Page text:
New Renewable Energy Report Focuses on Energy Mix
It’s official, 2018 was a bumper year for the renewable energy industry in Australia.
A recently released report from the Clean Energy Council – the peak body for businesses operating in the sector – shows materially increased investment and generation of renewable energy in 2018.
“The report reflects on an unprecedented period where more rooftop and commercial solar was installed than ever before, and Australia celebrated a milestone of 2 million solar homes nationally,” Clean Energy Council Chief Executive Kane Thornton said.
The portion of total electricity generation from renewable sources rose to 21%, its highest ever level. In terms of location, renewable energy penetration was highest in Tasmania, at over 95%, followed by South Australia, at 53%. Even so, the top three postcodes with the highest uptake of rooftop solar are Bundaberg, Hervey Bay and Toowoomba, cementing Queensland’s place as the sunshine state.
The increase of renewables in our energy mix is undoubtedly good for our environment, while creating investment and jobs. However, as market operators have pointed out, the evolution of our energy system to accommodate renewable energy can cause significant volatility in the grid, and solutions need to be identified to remedy this.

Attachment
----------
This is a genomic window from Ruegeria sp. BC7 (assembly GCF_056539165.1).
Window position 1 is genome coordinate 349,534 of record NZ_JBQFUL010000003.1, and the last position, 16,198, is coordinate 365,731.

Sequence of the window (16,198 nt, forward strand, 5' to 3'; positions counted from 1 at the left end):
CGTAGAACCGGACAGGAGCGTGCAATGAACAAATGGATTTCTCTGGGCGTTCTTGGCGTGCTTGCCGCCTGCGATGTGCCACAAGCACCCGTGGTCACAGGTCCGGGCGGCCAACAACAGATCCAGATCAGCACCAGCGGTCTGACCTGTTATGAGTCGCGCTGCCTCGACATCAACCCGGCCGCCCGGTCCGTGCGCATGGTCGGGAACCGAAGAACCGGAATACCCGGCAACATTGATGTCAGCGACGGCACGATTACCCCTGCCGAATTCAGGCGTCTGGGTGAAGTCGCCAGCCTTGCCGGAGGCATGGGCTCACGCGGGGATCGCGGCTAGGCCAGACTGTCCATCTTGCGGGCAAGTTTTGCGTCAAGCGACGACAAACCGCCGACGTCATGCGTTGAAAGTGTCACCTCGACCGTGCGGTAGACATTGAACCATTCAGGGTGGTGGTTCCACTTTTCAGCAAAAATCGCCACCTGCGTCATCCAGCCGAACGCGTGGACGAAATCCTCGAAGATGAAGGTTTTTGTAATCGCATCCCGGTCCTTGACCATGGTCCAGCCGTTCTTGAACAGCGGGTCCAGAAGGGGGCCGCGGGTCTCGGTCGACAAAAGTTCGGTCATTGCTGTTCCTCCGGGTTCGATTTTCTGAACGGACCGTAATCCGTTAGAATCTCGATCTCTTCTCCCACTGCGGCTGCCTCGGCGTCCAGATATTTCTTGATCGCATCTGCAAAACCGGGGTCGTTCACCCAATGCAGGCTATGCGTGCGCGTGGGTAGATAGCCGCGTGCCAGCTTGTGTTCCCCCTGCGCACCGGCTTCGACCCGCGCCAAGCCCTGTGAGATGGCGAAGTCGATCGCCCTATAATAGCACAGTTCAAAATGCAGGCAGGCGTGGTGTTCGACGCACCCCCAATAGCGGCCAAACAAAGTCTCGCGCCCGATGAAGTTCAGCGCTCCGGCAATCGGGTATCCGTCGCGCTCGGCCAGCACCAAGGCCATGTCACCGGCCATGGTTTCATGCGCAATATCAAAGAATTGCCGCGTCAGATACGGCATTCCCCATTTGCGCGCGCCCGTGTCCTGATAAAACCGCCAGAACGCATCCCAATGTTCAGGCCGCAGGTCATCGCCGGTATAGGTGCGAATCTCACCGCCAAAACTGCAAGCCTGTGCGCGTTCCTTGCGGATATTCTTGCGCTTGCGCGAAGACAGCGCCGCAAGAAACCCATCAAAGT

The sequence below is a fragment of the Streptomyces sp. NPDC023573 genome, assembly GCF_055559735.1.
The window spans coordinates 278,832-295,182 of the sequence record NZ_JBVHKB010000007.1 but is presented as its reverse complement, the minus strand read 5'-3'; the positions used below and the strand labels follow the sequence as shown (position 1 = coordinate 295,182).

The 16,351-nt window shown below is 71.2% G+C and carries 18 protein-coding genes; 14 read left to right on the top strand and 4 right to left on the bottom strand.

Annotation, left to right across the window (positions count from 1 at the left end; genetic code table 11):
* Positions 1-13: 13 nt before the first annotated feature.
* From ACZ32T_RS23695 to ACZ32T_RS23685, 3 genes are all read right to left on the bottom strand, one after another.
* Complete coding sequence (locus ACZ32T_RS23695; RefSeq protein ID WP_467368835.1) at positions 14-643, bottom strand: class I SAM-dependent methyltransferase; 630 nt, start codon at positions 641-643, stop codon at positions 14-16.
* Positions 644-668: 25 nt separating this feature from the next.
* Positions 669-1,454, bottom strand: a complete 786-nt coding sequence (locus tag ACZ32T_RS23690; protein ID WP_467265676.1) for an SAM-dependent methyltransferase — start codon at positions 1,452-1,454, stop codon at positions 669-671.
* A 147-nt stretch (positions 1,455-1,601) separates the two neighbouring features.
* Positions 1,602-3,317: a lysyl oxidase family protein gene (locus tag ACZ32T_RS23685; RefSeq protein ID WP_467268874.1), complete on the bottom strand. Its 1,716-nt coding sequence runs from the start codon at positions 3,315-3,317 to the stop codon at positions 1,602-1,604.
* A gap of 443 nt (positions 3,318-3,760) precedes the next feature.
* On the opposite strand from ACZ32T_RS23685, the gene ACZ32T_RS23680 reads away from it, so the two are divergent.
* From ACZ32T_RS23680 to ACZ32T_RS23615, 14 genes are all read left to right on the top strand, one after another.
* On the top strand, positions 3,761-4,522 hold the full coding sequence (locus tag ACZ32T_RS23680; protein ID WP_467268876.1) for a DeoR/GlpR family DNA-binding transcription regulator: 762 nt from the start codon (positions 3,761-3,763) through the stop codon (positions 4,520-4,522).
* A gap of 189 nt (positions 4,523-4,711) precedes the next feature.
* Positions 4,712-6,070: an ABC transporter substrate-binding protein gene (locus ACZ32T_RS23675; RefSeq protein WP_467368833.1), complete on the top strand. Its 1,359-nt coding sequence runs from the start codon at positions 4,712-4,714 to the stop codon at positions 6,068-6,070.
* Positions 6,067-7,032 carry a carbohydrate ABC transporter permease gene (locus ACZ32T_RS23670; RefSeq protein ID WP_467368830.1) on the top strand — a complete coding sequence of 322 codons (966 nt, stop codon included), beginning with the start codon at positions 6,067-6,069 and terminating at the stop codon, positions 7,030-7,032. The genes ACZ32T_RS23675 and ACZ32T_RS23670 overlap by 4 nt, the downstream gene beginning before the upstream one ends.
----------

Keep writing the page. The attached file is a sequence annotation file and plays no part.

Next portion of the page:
Subject matter experts – including Australia’s chief scientist Dr Alan Finkel, the International Energy Agency IEA and the Intergovernmental Panel on Climate Change – see gas as part of the solution to this challenge.
“Substantial GHG emissions reductions would be possible if gas was used to provide baseload and peak electrical power generation in Australia under scenarios of higher intermittent renewables energy and gas use,” the Australian Council of Learned Academies says.
“The flexibility that natural gas brings to an energy system can also make it a good fit for the rise of variable renewables such as wind and solar PV,” the IEA says.
As investment in the renewables sector continues, Australians will be enjoying more energy supplied by wind and solar. When we see dips in output (like when the sun isn’t shining and the wind isn’t blowing), our energy needs will need to be met by a synchronous energy source with the ability to stabilise the system. Natural gas is an obvious choice given it has lower emissions than other fossil fuels and can be brought online in a matter of minutes.
For more information on the Australian energy mix and natural gas stay tuned to Brighter.Explore
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